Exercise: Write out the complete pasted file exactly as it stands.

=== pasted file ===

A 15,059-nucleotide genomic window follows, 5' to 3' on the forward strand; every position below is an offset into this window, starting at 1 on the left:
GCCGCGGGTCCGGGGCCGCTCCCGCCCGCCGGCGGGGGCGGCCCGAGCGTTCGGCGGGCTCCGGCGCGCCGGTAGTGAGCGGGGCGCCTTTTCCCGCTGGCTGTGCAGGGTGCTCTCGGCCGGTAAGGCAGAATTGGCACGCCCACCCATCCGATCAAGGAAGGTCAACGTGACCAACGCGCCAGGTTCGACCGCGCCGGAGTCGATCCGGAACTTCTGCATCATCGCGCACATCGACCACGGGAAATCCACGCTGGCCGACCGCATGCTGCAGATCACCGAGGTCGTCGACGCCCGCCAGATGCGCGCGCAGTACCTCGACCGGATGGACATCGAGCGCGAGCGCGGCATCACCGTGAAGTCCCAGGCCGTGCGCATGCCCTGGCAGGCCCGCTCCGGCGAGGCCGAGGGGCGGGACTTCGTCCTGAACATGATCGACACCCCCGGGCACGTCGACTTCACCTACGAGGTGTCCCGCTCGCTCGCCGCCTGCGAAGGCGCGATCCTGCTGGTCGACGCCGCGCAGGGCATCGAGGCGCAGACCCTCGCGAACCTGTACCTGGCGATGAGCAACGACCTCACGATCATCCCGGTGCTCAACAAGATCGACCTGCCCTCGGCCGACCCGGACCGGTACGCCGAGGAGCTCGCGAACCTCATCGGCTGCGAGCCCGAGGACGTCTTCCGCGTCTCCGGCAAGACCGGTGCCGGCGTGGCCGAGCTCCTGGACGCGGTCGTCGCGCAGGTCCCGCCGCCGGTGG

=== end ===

A 15,059-nucleotide genomic window follows, 5' to 3' on the forward strand; every position below is an offset into this window, starting at 1 on the left:
GCCGCGGGTCCGGGGCCGCTCCCGCCCGCCGGCGGGGGCGGCCCGAGCGTTCGGCGGGCTCCGGCGCGCCGGTAGTGAGCGGGGCGCCTTTTCCCGCTGGCTGTGCAGGGTGCTCTCGGCCGGTAAGGCAGAATTGGCACGCCCACCCATCCGATCAAGGAAGGTCAACGTGACCAACGCGCCAGGTTCGACCGCGCCGGAGTCGATCCGGAACTTCTGCATCATCGCGCACATCGACCACGGGAAATCCACGCTGGCCGACCGCATGCTGCAGATCACCGAGGTCGTCGACGCCCGCCAGATGCGCGCGCAGTACCTCGACCGGATGGACATCGAGCGCGAGCGCGGCATCACCGTGAAGTCCCAGGCCGTGCGCATGCCCTGGCAGGCCCGCTCCGGCGAGGCCGAGGGGCGGGACTTCGTCCTGAACATGATCGACACCCCCGGGCACGTCGACTTCACCTACGAGGTGTCCCGCTCGCTCGCCGCCTGCGAAGGCGCGATCCTGCTGGTCGACGCCGCGCAGGGCATCGAGGCGCAGACCCTCGCGAACCTGTACCTGGCGATGAGCAACGACCTCACGATCATCCCGGTGCTCAACAAGATCGACCTGCCCTCGGCCGACCCGGACCGGTACGCCGAGGAGCTCGCGAACCTCATCGGCTGCGAGCCCGAGGACGTCTTCCGCGTCTCCGGCAAGACCGGTGCCGGCGTGGCCGAGCTCCTGGACGCGGTCGTCGCGCAGGTCCCGCCGCCGGTGG